Data breach law is developing rapidly and the rules can be both complex and fluid, making it a tricky area to navigate. As such, we always recommend that you get in touch to discuss the circumstances of your case.
All of the advice we provide is free and you can access it at a time that suits you best. You can speak to us now using any of the methods below:
- Call us on 0151 375 9916
- Submit an online enquiry form to us here
- Or chat with us now using our live chat service
How Can Data Breaches Happen?
Data breaches are becoming increasingly common. While cyberattacks are often reported in the media, often involving the data of large numbers of people, it’s human error that contributes to more breaches.
If we take a look at the Government’s Cyber Security Survey for 2021, we can see that all types of organisations are targeted, including medium businesses (65%), large businesses (64%) and high-income charities (51%).
In terms of the causes of these breaches, the Information Commissioner’s Office (ICO) can shed some light. The ICO is an independent body charged with ensuring compliance with data protection law, as well as possessing enforcement powers:
- Data posted or faxed to the wrong recipient
- Failing to use blind carbon copy on emails, thereby revealing private email addresses
- Verbal disclosure of personal data in earshot of unauthorised people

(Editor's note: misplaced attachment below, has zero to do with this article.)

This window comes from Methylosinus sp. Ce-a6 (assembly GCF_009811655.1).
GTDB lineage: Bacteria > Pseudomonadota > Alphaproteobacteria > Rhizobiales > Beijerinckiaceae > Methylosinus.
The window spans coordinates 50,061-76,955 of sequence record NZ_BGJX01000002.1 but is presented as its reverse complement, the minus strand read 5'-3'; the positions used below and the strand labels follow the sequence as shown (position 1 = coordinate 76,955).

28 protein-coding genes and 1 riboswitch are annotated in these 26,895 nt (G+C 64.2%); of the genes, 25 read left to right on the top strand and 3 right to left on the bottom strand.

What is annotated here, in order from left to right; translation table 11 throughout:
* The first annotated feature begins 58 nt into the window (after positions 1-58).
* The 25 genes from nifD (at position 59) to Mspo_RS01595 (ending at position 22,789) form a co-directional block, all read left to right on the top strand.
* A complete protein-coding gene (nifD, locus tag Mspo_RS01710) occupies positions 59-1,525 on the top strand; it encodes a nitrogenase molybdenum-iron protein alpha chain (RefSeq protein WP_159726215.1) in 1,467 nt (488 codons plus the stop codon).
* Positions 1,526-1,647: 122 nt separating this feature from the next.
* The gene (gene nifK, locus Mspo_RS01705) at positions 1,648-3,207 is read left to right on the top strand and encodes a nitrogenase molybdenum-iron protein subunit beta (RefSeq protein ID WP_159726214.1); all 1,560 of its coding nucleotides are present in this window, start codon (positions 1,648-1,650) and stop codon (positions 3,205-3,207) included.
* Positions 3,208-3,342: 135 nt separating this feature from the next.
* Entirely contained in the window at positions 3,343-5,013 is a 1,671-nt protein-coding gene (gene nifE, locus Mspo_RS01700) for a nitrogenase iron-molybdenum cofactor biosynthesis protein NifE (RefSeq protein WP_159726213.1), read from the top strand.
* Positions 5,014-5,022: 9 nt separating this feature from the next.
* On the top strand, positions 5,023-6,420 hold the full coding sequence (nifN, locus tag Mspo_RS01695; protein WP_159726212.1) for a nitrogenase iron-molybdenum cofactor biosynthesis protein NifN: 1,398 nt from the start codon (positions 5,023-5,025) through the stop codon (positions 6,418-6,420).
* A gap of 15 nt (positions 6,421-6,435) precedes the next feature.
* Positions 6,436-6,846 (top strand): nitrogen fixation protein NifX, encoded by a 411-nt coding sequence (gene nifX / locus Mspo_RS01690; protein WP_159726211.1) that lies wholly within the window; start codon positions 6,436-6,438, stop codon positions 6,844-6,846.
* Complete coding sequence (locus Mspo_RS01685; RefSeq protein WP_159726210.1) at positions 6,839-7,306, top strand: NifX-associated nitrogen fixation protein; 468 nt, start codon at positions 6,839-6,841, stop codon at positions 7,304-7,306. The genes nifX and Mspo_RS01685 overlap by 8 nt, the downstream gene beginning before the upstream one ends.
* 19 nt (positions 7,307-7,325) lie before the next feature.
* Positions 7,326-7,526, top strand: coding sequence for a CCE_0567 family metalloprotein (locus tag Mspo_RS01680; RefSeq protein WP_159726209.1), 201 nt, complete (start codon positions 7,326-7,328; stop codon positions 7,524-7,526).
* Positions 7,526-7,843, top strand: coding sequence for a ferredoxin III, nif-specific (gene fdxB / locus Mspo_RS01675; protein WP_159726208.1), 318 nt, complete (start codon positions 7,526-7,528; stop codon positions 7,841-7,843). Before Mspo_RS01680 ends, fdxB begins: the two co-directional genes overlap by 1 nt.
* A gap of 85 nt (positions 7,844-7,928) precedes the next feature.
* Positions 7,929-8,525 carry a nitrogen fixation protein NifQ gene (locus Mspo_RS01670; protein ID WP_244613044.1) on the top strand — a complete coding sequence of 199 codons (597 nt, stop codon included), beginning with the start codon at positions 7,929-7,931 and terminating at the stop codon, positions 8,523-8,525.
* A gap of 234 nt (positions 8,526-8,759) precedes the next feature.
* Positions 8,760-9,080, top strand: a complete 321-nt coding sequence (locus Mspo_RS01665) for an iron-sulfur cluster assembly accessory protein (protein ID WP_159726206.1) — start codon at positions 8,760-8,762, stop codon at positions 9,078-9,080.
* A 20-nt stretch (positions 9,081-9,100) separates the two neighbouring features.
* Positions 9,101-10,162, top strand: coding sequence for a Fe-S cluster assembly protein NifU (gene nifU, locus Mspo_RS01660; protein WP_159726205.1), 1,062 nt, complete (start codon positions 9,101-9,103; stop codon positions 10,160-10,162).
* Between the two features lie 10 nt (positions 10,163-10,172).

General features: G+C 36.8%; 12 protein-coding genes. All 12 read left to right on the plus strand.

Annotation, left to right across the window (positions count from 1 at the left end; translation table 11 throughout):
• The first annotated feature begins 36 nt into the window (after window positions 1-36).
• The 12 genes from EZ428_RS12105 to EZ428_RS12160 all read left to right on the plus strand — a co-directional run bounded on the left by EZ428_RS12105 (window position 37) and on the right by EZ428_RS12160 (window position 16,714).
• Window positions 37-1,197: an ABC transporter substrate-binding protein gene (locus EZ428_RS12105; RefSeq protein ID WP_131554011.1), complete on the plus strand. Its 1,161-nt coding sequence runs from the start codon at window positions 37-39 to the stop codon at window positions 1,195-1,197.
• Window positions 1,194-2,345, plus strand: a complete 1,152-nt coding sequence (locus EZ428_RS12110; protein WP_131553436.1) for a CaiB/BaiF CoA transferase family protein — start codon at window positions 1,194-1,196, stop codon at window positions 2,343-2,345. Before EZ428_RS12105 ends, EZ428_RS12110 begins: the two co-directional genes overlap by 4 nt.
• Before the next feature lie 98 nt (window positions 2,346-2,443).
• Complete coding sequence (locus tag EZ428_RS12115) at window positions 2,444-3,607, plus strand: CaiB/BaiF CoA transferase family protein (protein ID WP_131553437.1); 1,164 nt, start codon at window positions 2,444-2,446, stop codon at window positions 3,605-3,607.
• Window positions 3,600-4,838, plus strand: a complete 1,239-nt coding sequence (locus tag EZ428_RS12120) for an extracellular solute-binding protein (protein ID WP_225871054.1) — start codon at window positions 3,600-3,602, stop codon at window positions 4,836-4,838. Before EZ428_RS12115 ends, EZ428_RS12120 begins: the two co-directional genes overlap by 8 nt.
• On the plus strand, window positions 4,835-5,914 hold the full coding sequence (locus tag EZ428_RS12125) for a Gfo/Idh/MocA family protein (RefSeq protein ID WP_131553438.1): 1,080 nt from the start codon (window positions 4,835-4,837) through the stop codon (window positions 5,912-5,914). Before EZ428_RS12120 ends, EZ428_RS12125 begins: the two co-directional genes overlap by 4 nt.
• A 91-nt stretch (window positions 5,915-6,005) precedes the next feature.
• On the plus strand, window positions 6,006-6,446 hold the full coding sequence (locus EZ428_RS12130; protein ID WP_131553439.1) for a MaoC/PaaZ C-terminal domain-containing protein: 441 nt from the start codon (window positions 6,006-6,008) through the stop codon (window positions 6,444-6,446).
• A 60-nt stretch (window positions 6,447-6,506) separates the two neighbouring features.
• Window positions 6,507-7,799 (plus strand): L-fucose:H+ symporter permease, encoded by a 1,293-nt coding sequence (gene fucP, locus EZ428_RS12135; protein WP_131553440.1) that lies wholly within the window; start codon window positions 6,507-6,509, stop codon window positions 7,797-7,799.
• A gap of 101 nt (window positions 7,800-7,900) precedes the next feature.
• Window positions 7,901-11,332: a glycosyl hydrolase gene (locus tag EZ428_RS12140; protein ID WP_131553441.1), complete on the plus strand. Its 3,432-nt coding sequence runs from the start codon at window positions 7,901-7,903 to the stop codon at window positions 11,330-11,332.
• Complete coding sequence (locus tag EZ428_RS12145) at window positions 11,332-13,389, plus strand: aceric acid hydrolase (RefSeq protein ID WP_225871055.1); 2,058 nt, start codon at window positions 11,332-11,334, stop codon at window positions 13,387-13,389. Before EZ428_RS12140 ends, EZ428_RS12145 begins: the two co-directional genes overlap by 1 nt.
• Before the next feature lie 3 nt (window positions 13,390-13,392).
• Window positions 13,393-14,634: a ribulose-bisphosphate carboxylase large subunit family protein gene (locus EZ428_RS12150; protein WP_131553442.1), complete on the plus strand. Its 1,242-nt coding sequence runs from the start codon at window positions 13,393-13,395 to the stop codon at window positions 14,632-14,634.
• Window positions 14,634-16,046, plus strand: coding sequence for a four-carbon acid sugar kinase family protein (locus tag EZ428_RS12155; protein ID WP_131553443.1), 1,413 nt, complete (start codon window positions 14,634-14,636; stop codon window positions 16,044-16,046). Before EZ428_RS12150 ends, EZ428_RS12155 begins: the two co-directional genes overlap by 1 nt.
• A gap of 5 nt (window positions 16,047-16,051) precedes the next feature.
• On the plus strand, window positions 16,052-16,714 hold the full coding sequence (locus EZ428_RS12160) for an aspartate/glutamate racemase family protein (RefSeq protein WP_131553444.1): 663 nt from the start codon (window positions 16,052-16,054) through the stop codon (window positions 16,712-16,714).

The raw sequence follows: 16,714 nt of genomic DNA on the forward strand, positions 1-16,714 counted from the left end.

- Data emailed to the wrong person
- Failing to redact data when sending it to third parties
- The loss or theft of devices like laptops and USB sticks, as well as the loss or theft of physical documents
If your data has been exposed in any of these ways, please get in touch to see if we can help you.
How Do I Prove A Data Breach Claim?
Data breach claims can be tricky to prove. To succeed, it’s necessary to prove that:
- The data breach occurred due to some positive wrongful act on the part of the defendant. This could involve a failure to update cyber security software or failing to implement policies, procedures or training to mitigate the risk of human errors leading to breaches
- That you’re in time to bring your claim. Time limits in data breach cases can vary depending on the nature of the breach and the type of organisation responsible. For example, claims against public bodies like local councils have just 1 year to be made, whereas in claims against private companies, the time limit is 6 years.
It’s possible to establish fault on the part of the defendant through evidence. This could come in the form of:
- Correspondence from the responsible organisation confirming that your data has been exposed
- The findings of the ICO if they conduct an investigation.
- Any medical notes from your GP or hospital that detail any psychological conditions that you’ve developed because of the breach.
- Bank statements and credit ratings that show any monetary loss or damage
How JF Law Can Help You
With data breach law developing quickly and more breaches happening each day, this area of law can be something of a quagmire to navigate through. That’s why it always helps to have a specialist on your side to help pull you out of the mud.
That’s the role we serve—to provide you with the expertise you need to get normality back in your life and to fix any financial or mental damage that’s been caused.
To learn more about how we can help you, please get in touch.